Nobody’s sure exactly what Trump sees in Putin. But in the other direction, the allure is obvious.
Last week I characterized the idea that Vladimir Putin hacked the Democratic National Committee to help Donald Trump become president as “mostly a conspiracy theory” and “pretty speculative”. That theory got quite a bit more believable this week.
Trump even called for Russian hackers to try to find the emails deleted from Clinton’s server, though he later backed off and called the request “sarcastic“. (No doubt Trump would be equally amused if Clinton called on Chinese hackers to find the tax returns he refuses to reveal.)
Then he got caught in a tangle of his own previous lies. In the past he has exaggerated his connection to Putin, because that’s what hucksters do: namedrop to make themselves seem more important than they really are. But now that he’s accused of having an improper relationship with the Russian dictator, he says “I never met Putin.”
In The Atlantic, David Frum lists the various ways Trump has deferred to Putin.
- When asked whether he would tell Putin to stay out of U.S. elections, Trump said that he would not tell Putin what to do.
- He has called NATO “obsolete”, and told the NYT he would not necessarily defend NATO countries if Russia attacked them.
- He weakened a pro-Ukrainian plank in the Republican platform. (As Rachel Maddow points out, he showed little interest in the rest of the platform.) (Sunday, he appeared confused about Ukraine, saying that Russia was “not going to go into Ukraine” under a Trump presidency, when in fact it has occupied parts of Ukraine for two years.)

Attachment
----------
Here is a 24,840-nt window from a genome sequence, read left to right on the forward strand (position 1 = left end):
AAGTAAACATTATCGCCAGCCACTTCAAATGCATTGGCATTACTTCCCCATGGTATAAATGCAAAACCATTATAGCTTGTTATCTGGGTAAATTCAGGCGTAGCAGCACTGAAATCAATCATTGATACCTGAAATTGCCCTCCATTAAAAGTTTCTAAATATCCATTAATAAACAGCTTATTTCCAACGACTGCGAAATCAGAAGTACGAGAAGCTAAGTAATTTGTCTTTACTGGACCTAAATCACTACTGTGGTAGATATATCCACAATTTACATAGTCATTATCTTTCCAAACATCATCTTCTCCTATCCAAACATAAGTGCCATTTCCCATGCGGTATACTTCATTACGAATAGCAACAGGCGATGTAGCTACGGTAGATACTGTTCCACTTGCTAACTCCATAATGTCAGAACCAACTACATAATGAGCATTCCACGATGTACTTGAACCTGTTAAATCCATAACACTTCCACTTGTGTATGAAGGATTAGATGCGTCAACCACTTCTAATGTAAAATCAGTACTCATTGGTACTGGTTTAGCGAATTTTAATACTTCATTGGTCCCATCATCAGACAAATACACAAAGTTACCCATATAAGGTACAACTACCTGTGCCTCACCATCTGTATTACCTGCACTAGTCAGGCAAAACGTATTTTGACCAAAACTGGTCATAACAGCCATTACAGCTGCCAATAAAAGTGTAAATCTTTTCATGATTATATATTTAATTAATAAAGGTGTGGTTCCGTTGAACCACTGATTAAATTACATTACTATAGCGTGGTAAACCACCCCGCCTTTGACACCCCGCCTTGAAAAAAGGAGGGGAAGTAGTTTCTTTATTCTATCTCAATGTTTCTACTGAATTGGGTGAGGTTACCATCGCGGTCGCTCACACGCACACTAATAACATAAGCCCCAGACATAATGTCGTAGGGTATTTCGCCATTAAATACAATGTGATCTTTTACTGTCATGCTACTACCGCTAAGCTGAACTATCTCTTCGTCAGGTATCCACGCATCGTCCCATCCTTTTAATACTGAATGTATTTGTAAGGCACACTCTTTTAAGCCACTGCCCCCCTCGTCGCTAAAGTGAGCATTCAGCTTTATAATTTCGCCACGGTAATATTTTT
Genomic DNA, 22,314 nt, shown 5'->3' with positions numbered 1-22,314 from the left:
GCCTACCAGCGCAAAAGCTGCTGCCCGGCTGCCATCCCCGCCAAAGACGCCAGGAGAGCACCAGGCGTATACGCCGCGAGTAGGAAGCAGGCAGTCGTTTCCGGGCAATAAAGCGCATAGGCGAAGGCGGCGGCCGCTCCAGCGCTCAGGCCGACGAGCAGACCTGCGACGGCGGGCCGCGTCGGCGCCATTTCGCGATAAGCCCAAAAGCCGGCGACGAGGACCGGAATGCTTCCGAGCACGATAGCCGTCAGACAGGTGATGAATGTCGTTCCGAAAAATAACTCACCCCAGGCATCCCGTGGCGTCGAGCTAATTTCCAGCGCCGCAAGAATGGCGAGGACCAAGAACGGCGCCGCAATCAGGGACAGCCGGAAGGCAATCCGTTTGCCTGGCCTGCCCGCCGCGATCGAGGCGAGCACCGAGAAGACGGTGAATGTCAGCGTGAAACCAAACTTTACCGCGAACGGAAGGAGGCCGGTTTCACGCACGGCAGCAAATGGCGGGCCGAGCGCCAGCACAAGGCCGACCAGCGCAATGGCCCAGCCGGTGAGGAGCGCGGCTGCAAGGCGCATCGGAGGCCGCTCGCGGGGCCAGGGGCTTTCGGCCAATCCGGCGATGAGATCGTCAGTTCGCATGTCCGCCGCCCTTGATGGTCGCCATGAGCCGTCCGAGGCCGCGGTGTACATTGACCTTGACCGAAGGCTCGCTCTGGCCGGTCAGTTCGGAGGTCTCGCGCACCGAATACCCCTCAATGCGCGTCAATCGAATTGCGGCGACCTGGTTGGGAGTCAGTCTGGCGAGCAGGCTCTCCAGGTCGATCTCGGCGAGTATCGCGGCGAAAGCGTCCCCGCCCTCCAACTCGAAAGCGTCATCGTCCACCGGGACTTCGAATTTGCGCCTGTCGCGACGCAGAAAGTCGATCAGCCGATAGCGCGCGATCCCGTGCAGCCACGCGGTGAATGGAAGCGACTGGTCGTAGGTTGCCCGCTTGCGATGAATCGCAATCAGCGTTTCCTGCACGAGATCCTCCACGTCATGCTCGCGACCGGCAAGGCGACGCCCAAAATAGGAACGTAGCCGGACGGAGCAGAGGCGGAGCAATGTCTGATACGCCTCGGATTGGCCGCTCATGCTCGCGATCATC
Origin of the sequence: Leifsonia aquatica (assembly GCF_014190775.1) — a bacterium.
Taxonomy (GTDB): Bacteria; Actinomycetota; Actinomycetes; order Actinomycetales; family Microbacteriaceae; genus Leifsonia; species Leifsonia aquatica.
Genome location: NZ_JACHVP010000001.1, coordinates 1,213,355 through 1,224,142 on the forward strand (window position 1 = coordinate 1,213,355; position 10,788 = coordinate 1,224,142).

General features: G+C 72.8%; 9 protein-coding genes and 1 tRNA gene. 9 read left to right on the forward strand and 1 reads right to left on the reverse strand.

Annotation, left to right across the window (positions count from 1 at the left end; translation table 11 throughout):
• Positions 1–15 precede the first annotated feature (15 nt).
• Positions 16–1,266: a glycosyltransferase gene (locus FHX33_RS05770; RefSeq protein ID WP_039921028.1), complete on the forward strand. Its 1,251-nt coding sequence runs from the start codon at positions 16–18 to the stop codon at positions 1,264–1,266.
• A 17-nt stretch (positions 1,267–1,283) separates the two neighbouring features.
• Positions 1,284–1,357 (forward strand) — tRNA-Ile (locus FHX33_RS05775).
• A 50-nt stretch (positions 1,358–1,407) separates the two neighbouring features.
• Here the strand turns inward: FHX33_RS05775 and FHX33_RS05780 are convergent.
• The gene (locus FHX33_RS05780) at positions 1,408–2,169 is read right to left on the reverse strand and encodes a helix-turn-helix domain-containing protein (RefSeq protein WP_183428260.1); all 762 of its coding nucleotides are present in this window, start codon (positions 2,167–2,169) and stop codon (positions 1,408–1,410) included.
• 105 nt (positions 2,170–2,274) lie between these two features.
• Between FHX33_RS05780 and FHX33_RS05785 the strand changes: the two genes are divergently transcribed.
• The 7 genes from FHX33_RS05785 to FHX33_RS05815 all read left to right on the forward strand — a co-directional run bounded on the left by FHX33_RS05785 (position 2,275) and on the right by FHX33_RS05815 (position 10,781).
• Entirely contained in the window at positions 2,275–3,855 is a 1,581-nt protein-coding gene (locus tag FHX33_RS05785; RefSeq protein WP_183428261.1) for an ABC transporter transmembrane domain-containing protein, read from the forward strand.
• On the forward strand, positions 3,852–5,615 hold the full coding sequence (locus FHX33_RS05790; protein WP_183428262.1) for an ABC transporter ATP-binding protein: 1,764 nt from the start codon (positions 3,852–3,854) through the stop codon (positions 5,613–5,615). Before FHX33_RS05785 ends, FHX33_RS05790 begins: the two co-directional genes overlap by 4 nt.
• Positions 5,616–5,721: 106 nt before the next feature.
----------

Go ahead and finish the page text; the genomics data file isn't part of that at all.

- He replied “Yes, we would be looking at that” when asked whether he might drop the sanctions that were imposed on Russia after its takeover of Crimea. (Again, though, Trump may just be a victim of his own bluster. In TrumpSpeak “We will be looking at that” usually means “I have no idea what you’re talking about.” He says it fairly often.)
Various people have proposed reasons he might be so pro-Putin. Maybe he admires Putin’s strong-man style of leadership. Or his investments are entangled with Russian oligarchs. Or he wants to build a Trump Tower in Moscow. So far, though, that’s still the speculative part of the theory.
But regardless of why Trump loves Putin so much, it’s obvious why Putin would want to help Trump: The best thing that could happen to Russia is for NATO to disband, and a President Trump might well make that happen.
NATO has not been a partisan issue in the U.S. since the alliance was formed during the Truman administration. But now it is. In an interview with the NYT’s David Sange and Maggie Haberman, Trump was explicitly asked whether he would defend the Baltic republics from Russian attack, as the NATO treaty obligates us to do. And Trump did what Trump does with any contractual obligation: He looked for a loophole.
SANGER: My point here is, Can the members of NATO, including the new members in the Baltics, count on the United States to come to their military aid if they were attacked by Russia? And count on us fulfilling our obligations ——